In my last post on PorkNetwork, I told you about a program called, “Moms on the Farm.” To refresh your memory, we take urban moms to actual working farms so they can get a true-to-life picture of production agriculture. We held one such tour on April 13 and the post-tour survey blew my mind.

One mom said she really appreciated going into the chicken house and seeing how chickens are raised. Here in Arkansas, you see trucks hauling chickens all the time. They’re packed together pretty tightly in little crates. This woman thought chickens lived their entire lives in those little pens she saw on the trucks going up and down the road. It gives a whole new meaning to the term, “truck farming!”

It was just jaw-dropping to read her comments on the survey, but those trucks are what people see. They don’t see how chickens are actually raised. This woman never thought about chickens being produced in a big open barn.

We need even more efforts to expose urban folks to modern agriculture. Here at the University of Arkansas, we have a program called, “Farm Friends on Campus.” Organizers bring in all these farm animals and then they bring in about 2500 kids. My five-year-old daughter, Vallie, and her class came to campus for the program recently. I met them there and went through with them.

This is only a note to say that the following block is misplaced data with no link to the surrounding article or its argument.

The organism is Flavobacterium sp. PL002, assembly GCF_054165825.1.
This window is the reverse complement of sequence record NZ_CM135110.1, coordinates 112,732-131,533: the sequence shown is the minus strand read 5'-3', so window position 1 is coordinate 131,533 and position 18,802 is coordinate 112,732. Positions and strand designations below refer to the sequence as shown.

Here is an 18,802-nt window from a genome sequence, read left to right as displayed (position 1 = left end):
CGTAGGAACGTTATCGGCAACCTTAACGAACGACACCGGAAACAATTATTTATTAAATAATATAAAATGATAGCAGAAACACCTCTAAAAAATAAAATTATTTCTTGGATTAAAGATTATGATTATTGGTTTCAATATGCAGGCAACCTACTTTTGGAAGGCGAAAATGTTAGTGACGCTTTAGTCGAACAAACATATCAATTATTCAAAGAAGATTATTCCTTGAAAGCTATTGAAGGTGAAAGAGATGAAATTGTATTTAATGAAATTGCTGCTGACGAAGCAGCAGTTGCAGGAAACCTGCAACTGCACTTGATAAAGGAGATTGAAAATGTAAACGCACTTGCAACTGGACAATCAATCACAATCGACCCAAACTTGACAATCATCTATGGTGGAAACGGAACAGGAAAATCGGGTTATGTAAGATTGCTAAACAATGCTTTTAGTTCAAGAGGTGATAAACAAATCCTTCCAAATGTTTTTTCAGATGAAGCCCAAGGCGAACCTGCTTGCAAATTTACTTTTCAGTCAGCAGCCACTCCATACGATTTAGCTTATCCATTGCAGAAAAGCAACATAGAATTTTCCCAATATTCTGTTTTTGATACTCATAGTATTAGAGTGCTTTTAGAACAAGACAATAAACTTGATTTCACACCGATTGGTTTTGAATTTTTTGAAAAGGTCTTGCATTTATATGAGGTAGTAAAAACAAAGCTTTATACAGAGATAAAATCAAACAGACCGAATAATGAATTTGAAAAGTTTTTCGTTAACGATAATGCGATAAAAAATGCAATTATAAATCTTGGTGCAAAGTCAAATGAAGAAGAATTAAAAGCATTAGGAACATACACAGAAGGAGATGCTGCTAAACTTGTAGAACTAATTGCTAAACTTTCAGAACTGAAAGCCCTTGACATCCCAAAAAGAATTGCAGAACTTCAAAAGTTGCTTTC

Some of the kids had gone “past their good-behavior threshold,” so the director was going to take the kids home. They weren’t going to see the cattle and my daughter just loves cows. She looked at me and was just about to go into tears, so I told her, “It’s OK, you can stay with me for the rest of the day.”

We stayed an extra 30 minutes so she could pet the cows. The funny thing is, we have cows at home that she can pet! We have Simmentals, though, and this was a little Holstein heifer.  She wanted to pet “that Chik-fil-A” cow. You know – the one from the commercials.

So you see, if even our own rural kids can’t get enough of the farm animals, imagine the thrill for city kids to spend a little one-on-one time with the animals? Meanwhile, they’re learning the real facts about food production directly from those who grow and raise food. Maybe when these kids grow up and have families of their own, these experiences will help them have more confidence in the U.S. food system. We can only hope, and continue to do what we can to provide the full story.

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